Finally, an animal hospital gave me an old lady's cell phone number. I explained the turtle's condition and the lady asked some questions. "Can you see 'turtle" through the crack?" she asked. "No," I answered. "Good then we are not talking about injured 'turtle body' but instead damaged turtle shell, right? In that case, with a little help, the turtle should be just fine!" She instructed me to clean the wound carefully and try to adjust the pieces so they could heal properly. Then she told me how to make a bridge-like band-aid using super glue and a thin but sturdy piece of plastic. I followed her instructions and, with help from my wonderful partner, John, made it happen!
At first John was a little annoyed. He laughed at my concern and said I should just let the turtle go to live or die in nature. Let nature take its course. I told him I would let it go in a day, after I helped it out a little. Once he could tell I was not going to give up, he jumped in and helped. In fact, being the carpenter and handy-man, he couldn't help but jump in and take over the project. When he puts his mind to it, my man can fix anything, even a turtle!
The broken pieces
don't match up
Now the break will heal
The hardest part was pushing the broken piece back into place. The pictures don't show the injury well, but without being lined up the wound was exposed, could have got snagged on something, and could not have healed safely. However, nothing could be adjusted unless the turtle had his head out of its shell. When it was closed I could not move the pieces. So I cleaned the wound with hydrogen peroxide and then stepped away to wait for the turtle to open his shell. When I saw that he was poking his head out, I carefully tip-toed up behind the turtle and slipped a small file into the opening. As the turtle closed it's shell, he closed it on my file. I was able to apply just a little pressure and pop the piece back into place. Upon doing so, the turtle cried. If you have ever heard a turtle cry, you know it is one of the saddest sounds! It almost sounds like a creaking of bones followed by a tiny gasping squeak. I hated to hear him cry, but I was happy to see that the piece were back in place and the healing could begin!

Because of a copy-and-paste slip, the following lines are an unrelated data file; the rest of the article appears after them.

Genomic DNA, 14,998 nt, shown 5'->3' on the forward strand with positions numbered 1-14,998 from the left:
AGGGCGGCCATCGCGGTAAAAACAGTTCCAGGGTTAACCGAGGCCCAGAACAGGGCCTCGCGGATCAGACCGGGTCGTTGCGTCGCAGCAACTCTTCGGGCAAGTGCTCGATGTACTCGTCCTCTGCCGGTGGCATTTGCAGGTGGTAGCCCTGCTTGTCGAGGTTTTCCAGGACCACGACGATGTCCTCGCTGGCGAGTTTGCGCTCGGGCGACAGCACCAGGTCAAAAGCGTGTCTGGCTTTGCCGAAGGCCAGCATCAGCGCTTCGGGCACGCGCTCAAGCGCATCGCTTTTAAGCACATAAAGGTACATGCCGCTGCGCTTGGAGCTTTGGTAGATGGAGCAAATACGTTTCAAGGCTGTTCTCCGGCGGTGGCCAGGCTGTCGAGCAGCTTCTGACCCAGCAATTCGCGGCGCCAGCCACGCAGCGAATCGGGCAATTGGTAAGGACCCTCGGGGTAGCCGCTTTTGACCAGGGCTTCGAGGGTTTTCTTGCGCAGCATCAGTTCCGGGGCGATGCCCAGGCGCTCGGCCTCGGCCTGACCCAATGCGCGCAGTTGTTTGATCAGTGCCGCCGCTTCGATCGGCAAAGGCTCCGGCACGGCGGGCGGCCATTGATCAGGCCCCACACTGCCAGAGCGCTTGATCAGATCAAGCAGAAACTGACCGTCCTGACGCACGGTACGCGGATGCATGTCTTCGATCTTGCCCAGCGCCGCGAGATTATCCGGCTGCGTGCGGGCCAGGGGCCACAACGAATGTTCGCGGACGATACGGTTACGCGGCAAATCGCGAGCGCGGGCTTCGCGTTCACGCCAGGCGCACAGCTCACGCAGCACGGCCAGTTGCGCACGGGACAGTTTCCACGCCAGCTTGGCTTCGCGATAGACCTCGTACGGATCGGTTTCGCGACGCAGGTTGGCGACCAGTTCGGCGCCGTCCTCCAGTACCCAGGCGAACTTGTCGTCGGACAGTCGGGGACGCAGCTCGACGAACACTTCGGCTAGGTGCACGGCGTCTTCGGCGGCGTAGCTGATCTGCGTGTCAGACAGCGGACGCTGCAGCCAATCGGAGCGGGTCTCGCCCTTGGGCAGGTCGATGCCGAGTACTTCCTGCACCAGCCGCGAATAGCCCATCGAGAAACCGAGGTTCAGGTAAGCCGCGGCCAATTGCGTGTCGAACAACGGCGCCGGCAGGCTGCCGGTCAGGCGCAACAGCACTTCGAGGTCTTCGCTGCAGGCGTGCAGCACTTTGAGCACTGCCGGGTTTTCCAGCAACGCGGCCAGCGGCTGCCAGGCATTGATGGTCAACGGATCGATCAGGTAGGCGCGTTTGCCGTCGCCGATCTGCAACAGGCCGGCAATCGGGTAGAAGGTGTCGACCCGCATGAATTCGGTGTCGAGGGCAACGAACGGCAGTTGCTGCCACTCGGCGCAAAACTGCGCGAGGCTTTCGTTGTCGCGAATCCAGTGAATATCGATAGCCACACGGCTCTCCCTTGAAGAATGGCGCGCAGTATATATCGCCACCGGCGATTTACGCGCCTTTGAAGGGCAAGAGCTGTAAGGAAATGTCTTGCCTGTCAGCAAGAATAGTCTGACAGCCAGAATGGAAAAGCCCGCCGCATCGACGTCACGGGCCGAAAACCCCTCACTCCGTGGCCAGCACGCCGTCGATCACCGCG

It may look messy,
but I think it will work!
John can fix anything!
Once the piece was back in place, John swooped in with super glue. He custom cut a piece of plastic packaging found in the recycling to fit the turtle's shell. I cleaned and sanitized it, then helped John glue the piece of plastic to the shell. He used a piece of sand paper to score the shell and plastic before trying to glue it. He was careful not to get glue on the wound itself. He also avoided applying glue to the natural grooves in the shell since those grooves must grow as the turtle grows. He glued the plastic so that it would hold the plastron together without obstructing the turtle's mobility. We do not expect the bandage to stay on the turtle forever. In fact, we hope it falls off before the end of summer. It just needs to hold the plastron in place until the creature heals.
I am confident that this turtle will be just fine. I will release it back into the wild tomorrow morning so it can go back to the great turtle migration and find a mate!

1 comment:

  1. WoW!!!!!!!!!!!!!!!!!! That's freaken' awesome you guys!